What is hypospadias?
Hypospadias is a condition in which the opening of a boy's urethra (called the meatus) is not in the correct spot. In a baby boy born with hypospadias, the opening can be located anywhere on the underside of the penis, from just below the tip of the penis all the way to the scrotum and, occasionally, below the scrotum.
Hypospadias is a congenital condition, which means a baby is born with this condition.
The condition can range from mild to severe, depending on where the opening is located.
- Distal or coronal: This is the mildest and most common type. It occurs when the opening of the urethra is near the head of the penis.
- Midshaft or middle: In this type, the opening of the urethra is located somewhere along the ventral shaft of the penis.
- Penoscrotal or scrotal: This is the most severe but least common type. In this type, the urethra is found where the penis and scrotum meet or in the scrotal area.
What are the signs and symptoms of hypospadias?
Hypospadias is usually diagnosed at birth when doctors notice the opening of the urethra is not in the right location. Often, the foreskin will be abnormal or incomplete.
Other symptoms may include:
- A curve or bend to the penis
- A foreskin that is not completely developed or extra skin on the top of the foreskin
- A downward spray of urine
What causes hypospadias?
Hypospadias develops in early pregnancy when the urethral folds do not unite on the midline all the way to the tip of the penis. This leaves the meatus further down on the glans or shaft. The foreskin also does not develop completely, often leaving a complete foreskin on the top side of the penis with much less or no foreskin on the underside of the penis.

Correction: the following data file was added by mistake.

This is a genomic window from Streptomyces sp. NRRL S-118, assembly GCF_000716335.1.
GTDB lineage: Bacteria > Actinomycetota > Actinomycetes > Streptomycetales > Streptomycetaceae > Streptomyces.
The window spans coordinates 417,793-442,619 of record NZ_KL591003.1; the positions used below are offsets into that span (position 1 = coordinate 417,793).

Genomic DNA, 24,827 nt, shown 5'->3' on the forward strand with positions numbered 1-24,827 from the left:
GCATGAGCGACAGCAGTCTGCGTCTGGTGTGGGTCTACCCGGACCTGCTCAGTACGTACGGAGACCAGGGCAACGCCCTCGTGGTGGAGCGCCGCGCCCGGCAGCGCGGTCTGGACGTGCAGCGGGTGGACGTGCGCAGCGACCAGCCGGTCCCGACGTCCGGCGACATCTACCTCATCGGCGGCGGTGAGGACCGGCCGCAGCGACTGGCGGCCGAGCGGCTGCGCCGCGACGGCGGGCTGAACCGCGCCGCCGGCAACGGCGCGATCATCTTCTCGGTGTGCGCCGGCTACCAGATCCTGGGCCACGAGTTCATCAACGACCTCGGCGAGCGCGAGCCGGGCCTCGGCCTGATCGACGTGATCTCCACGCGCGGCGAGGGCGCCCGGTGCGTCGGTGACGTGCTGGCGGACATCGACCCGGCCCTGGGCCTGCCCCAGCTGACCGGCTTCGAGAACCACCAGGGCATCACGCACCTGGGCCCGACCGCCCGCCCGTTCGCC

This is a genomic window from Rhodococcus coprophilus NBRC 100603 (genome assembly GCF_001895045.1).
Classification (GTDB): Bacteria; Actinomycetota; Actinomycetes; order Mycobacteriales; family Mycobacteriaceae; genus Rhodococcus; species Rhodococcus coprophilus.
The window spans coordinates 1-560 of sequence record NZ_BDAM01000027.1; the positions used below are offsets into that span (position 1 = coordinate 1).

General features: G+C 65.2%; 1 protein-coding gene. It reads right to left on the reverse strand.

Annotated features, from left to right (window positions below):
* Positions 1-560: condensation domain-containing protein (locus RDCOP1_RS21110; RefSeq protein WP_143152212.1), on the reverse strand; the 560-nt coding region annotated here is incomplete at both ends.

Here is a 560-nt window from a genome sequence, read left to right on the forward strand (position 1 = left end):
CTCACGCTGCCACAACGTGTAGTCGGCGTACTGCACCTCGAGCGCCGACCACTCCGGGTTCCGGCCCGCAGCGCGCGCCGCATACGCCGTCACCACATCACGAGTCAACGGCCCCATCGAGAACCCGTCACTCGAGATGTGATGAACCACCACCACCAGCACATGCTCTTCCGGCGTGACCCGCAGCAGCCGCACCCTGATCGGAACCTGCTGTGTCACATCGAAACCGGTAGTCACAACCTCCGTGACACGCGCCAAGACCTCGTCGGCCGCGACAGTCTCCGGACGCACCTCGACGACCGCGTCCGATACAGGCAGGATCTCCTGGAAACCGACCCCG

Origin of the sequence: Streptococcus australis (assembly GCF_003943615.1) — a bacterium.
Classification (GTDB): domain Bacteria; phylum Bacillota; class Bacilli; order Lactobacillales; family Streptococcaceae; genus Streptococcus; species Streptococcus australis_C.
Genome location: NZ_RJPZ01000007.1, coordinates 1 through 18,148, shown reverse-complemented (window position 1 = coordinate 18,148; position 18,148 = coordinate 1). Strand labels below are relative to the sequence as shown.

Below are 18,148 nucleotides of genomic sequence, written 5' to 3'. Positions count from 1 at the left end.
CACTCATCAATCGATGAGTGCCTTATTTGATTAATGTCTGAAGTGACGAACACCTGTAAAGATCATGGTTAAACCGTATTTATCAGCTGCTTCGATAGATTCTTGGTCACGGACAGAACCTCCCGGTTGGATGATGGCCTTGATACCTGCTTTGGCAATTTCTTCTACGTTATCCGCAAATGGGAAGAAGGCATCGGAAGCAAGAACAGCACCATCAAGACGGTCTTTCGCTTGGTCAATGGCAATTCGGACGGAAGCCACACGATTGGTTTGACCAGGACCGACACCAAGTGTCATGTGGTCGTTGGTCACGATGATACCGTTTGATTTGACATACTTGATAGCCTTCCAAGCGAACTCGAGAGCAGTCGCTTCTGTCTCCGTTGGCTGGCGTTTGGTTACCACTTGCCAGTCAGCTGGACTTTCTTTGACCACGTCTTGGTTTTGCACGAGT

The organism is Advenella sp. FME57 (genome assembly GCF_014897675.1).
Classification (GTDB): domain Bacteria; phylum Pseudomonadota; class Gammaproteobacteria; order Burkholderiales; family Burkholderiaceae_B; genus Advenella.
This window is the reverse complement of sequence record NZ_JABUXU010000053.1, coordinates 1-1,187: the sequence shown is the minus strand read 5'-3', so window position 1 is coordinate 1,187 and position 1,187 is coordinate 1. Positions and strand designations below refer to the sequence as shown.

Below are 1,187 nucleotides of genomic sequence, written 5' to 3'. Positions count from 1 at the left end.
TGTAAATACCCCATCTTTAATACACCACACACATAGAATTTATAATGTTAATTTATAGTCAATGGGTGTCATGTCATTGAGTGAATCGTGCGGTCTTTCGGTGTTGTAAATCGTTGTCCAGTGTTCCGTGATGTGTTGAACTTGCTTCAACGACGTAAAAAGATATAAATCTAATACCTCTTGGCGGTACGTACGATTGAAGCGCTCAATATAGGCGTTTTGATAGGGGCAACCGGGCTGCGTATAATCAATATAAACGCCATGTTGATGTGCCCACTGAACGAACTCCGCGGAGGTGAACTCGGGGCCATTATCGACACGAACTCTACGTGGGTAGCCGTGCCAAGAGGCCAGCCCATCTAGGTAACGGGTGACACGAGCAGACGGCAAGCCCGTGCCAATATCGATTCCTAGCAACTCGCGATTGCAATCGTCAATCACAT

About 1 out of every 100 boys is born with hypospadias. Risk factors may include hormones or genetics. Although doctors don't know the exact cause of hypospadias, it is a research focus for our team at Arkansas Children's.
How is hypospadias treated?
Most babies born with hypospadias will need surgery to fix the condition. Some babies with very mild forms of hypospadias may not need surgery. In most cases, surgery is done when your baby is between 6 and 12 months old.
There are many different surgical approaches used to correct hypospadias. Your medical team at Arkansas Children's is experienced in treating all forms of hypospadias and will work with you to come up with the best treatment plan for your child. This procedure rarely requires an overnight hospital stay.
During surgery, the surgeon may place a temporary, soft tube in the urethra to make it hold its new shape, which will be stitched in place for approximately one week. The baby may still wear diapers normally with this in place. This is removed after the first week of surgery in our outpatient clinic.